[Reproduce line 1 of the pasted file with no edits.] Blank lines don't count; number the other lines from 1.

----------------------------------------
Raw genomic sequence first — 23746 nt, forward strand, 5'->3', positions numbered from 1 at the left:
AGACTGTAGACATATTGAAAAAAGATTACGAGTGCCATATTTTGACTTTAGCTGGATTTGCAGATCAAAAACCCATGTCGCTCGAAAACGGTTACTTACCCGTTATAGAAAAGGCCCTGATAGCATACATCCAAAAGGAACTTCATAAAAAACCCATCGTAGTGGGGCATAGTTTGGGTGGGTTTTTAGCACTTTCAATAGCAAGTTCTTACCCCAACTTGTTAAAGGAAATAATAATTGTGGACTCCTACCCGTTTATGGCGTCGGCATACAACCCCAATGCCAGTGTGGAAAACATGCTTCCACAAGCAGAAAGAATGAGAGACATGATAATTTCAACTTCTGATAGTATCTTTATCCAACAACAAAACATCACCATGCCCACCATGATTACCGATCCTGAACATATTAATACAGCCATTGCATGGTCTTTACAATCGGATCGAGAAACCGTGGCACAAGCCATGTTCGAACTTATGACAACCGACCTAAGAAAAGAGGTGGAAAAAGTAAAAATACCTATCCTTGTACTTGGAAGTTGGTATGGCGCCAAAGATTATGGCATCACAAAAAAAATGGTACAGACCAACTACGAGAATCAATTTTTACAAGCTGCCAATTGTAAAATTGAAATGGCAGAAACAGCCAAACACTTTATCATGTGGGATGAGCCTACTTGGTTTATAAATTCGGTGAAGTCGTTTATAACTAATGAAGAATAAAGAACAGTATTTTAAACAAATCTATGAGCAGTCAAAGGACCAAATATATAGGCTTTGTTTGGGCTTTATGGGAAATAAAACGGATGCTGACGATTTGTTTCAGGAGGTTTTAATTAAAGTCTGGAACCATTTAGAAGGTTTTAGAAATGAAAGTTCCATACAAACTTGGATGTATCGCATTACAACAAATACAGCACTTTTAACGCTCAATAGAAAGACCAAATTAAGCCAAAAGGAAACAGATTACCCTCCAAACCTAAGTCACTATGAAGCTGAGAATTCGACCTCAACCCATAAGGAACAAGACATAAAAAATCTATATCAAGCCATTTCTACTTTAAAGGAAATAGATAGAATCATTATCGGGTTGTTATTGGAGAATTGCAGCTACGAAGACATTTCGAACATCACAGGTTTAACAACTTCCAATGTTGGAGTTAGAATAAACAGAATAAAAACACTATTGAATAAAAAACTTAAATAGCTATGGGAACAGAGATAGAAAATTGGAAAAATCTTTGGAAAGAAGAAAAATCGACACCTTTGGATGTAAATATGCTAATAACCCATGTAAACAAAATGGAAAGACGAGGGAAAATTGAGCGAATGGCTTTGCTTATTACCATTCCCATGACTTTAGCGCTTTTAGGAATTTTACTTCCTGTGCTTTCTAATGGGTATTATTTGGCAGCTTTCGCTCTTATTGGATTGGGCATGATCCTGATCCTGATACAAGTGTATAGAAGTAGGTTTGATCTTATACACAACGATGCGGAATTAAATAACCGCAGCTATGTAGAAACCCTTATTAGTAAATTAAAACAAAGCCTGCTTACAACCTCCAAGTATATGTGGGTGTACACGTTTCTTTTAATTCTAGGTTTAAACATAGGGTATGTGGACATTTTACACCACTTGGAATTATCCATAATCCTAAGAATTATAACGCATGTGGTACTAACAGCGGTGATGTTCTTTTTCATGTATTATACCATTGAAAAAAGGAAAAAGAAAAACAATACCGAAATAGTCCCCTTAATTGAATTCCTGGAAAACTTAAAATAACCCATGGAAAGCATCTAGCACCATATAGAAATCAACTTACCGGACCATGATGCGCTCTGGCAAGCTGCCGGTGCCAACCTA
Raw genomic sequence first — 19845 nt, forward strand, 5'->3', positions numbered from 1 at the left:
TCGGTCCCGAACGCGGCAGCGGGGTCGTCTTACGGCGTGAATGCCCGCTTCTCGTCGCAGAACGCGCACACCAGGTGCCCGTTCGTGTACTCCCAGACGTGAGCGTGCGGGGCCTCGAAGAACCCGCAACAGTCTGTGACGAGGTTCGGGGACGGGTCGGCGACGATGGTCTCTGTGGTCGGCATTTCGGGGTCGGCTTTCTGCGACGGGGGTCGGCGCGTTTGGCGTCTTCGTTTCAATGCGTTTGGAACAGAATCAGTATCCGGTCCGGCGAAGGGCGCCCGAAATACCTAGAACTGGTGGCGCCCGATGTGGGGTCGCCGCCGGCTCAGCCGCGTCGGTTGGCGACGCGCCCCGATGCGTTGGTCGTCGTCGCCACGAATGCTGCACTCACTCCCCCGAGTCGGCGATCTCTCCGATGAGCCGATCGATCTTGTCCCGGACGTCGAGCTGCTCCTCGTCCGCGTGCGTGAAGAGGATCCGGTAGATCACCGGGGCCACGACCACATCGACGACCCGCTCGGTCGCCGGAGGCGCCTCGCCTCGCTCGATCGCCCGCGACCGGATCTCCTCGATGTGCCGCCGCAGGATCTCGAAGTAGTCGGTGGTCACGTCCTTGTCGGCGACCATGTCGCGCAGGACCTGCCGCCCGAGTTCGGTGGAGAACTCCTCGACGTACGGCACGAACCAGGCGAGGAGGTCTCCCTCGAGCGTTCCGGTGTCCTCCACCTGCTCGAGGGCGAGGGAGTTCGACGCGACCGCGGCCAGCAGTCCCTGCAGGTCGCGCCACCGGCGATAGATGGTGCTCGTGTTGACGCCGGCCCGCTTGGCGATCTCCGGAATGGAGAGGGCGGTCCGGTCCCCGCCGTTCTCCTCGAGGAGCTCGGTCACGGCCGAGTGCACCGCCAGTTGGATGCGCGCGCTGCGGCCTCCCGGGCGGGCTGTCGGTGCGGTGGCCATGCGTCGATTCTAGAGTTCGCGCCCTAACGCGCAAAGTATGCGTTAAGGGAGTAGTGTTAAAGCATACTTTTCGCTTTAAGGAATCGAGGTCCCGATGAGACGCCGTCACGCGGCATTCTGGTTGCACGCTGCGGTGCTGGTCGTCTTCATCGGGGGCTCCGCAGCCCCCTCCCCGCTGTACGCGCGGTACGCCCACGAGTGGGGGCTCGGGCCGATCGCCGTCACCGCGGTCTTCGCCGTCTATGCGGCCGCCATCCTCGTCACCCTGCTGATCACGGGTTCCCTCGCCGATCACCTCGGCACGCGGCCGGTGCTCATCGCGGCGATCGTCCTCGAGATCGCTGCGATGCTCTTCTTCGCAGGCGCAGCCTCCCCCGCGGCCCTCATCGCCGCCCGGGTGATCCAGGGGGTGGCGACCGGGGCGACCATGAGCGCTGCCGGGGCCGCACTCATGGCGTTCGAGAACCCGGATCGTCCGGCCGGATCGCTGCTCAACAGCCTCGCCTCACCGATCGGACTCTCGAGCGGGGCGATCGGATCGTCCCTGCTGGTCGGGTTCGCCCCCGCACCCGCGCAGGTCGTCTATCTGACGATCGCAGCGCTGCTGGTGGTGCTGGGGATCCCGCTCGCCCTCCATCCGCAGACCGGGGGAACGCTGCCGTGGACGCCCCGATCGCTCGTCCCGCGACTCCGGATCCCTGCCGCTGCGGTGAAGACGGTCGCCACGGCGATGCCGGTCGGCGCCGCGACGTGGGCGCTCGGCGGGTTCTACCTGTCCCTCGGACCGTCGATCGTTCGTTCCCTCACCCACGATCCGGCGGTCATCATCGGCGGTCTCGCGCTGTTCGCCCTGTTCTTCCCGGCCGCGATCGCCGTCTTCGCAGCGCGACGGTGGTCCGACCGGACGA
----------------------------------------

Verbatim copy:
Raw genomic sequence first — 23746 nt, forward strand, 5'->3', positions numbered from 1 at the left: